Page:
Last month my adventurous niece drove her three children from Kentucky to Texas for spring break. Our great exploration was touring the Natural Bridge Caverns in San Antonio. Our great challenge was conquering all four levels of the Twisted Trails Zip Rails and Ropes Course.

Our family pack, committed to crisscross the 60 feet tall monster maze, included my willowy niece, her bright twelve-year-old daughter, plucky ten-year-old son, and breezy seven-year-old daughter. Also me. The not willowy aunt/great aunt. The only over age 40 participant in line. I imagined my hands clenching two buckets of opposing emotions. One with fears – heights and failure topping the pile. One with a “you got this” attitude – a charge I heard a million times over the next hour.

Here are a few excerpts from the website along with personal commentary.

“Test your agility, balance, and strength.”

I am 61. Coordination is not my stellar ability. Once I tripped over my dishwasher door and broke my arm in three places. I cannot open jars without a crowbar. So feeling inadequate, destined to embarrass myself, and sure to burden my family 60 feet in the air molded my mindset as young “certified operators” fitted me with a full body harness and a slingline.

A shift in the balance of my metaphorical buckets needed to happen. I had to tilt the scales. I asked a few questions. I observed my excited people. I took the first step. Up.

“Start out on the lower levels to build your confidence or quickly make your way to the top.”

Our family leader was the fearless ten-year-old boy. Like Spiderman on a sugar high, he took us to the top. Then he left us.

Following my grandnephew’s self-reliant example, we navigated single and double ropes, skinny beams, and a variety of wobbly wood blocks, dowels, and lily pads until we faced a scary top level route called the Weave Walk. The vertical wishbone posts crossed under the overhead track to which our life lines were attached. Understanding this beast terrified the seven-year-old. And me.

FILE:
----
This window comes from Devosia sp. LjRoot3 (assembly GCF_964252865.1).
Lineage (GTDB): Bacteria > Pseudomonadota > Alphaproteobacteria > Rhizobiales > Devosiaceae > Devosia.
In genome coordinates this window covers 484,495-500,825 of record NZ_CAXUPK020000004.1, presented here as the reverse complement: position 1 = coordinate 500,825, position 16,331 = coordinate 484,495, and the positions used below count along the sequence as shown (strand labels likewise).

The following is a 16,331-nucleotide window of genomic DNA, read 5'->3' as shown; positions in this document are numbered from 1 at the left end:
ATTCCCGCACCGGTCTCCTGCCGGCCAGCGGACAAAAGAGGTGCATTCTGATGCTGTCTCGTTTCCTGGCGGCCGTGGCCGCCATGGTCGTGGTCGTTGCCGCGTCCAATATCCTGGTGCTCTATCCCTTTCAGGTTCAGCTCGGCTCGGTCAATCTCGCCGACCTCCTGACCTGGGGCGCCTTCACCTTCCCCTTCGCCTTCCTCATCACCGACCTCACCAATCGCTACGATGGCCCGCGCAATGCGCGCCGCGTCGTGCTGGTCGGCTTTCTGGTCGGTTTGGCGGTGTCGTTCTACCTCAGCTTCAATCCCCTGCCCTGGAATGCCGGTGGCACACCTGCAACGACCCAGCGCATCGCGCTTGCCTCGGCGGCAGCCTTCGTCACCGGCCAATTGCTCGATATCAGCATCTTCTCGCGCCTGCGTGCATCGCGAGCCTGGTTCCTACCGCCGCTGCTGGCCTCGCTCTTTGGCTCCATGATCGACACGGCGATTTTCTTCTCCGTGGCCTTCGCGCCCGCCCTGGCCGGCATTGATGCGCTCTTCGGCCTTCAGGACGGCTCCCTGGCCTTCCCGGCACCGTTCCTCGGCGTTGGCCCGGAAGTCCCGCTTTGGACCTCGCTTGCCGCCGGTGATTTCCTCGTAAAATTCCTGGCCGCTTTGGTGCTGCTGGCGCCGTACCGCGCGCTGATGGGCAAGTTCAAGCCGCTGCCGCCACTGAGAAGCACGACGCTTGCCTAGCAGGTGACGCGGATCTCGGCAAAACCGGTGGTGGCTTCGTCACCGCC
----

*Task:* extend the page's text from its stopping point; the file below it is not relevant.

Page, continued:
The only way across was to hug the post on the edge of the plank, pull your body around the outside of the post, and land on the plank without freaking out. The fear paralyzed my tender grandniece. It was time to tilt the scales. With permission (denied once before) I was allowed to travel with her. While whispering encouragements and instructions in her ear, I cradled her back with my arm and guided her around the first post until she landed one foot followed by the other on the plank.

Then I straddled the stupid post with the grace of an arthritic donkey and joined her. We took a breath, and did it again. Eight more times until we reached her cheering mom and sister. My grandniece was done and made her way down the stairs to earth. But the buds of confidence and pride blossomed in that brave little girl. All she needed was help to tilt the scales.

“While traversing through the ropes course, you can transition seamlessly to one of our seven zip rails. One ride and you will be hooked.”

To jump off a metal platform into the air, trusting only a nylon strap stretched between a high track and a harness cinched so tight it mugs your breath, is a giant leap. But leap, we did. My determined twelve-year-old grandniece powered through nerves just to make her first jump. The thrill of gliding through the atmosphere diminished her anxiety and enabled her to relax. She was hooked.

It was the same for me. I contemplated ridiculous scenarios as I willed my body to spring away from the safe, solid foundation. Tilting the scales was achieved after the launch when I discovered I was having fun like the many who sailed before me.

Last month I tried something new.

Every task became easier.

I never fell.

I’d go back again.

I tilted the scales.

Also. My beautiful niece honored me with the Badass Aunt award.